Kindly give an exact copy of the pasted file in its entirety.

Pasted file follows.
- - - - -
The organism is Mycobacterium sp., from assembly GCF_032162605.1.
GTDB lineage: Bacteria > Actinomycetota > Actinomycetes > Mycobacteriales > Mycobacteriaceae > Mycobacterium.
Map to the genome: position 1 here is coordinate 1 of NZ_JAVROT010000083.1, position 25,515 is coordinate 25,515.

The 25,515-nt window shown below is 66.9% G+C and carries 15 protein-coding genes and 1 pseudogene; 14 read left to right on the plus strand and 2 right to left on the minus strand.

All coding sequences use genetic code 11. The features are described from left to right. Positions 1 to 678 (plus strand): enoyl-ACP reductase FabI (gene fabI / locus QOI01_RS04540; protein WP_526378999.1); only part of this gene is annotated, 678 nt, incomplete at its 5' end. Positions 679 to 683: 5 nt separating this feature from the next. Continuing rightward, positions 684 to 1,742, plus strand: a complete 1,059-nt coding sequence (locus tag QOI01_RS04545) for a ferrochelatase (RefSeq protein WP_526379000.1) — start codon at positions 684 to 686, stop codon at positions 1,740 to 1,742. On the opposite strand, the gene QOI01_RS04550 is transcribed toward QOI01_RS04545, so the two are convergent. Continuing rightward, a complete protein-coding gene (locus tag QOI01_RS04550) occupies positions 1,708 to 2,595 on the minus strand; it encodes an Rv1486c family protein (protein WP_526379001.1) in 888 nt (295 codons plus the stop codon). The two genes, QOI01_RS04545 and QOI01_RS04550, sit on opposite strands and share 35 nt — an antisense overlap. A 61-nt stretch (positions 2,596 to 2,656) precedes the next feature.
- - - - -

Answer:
The organism is Mycobacterium sp., from assembly GCF_032162605.1.
GTDB lineage: Bacteria > Actinomycetota > Actinomycetes > Mycobacteriales > Mycobacteriaceae > Mycobacterium.
Map to the genome: position 1 here is coordinate 1 of NZ_JAVROT010000083.1, position 25,515 is coordinate 25,515.

The 25,515-nt window shown below is 66.9% G+C and carries 15 protein-coding genes and 1 pseudogene; 14 read left to right on the plus strand and 2 right to left on the minus strand.

All coding sequences use genetic code 11. The features are described from left to right. Positions 1 to 678 (plus strand): enoyl-ACP reductase FabI (gene fabI / locus QOI01_RS04540; protein WP_526378999.1); only part of this gene is annotated, 678 nt, incomplete at its 5' end. Positions 679 to 683: 5 nt separating this feature from the next. Continuing rightward, positions 684 to 1,742, plus strand: a complete 1,059-nt coding sequence (locus tag QOI01_RS04545) for a ferrochelatase (RefSeq protein WP_526379000.1) — start codon at positions 684 to 686, stop codon at positions 1,740 to 1,742. On the opposite strand, the gene QOI01_RS04550 is transcribed toward QOI01_RS04545, so the two are convergent. Continuing rightward, a complete protein-coding gene (locus tag QOI01_RS04550) occupies positions 1,708 to 2,595 on the minus strand; it encodes an Rv1486c family protein (protein WP_526379001.1) in 888 nt (295 codons plus the stop codon). The two genes, QOI01_RS04545 and QOI01_RS04550, sit on opposite strands and share 35 nt — an antisense overlap. A 61-nt stretch (positions 2,596 to 2,656) precedes the next feature.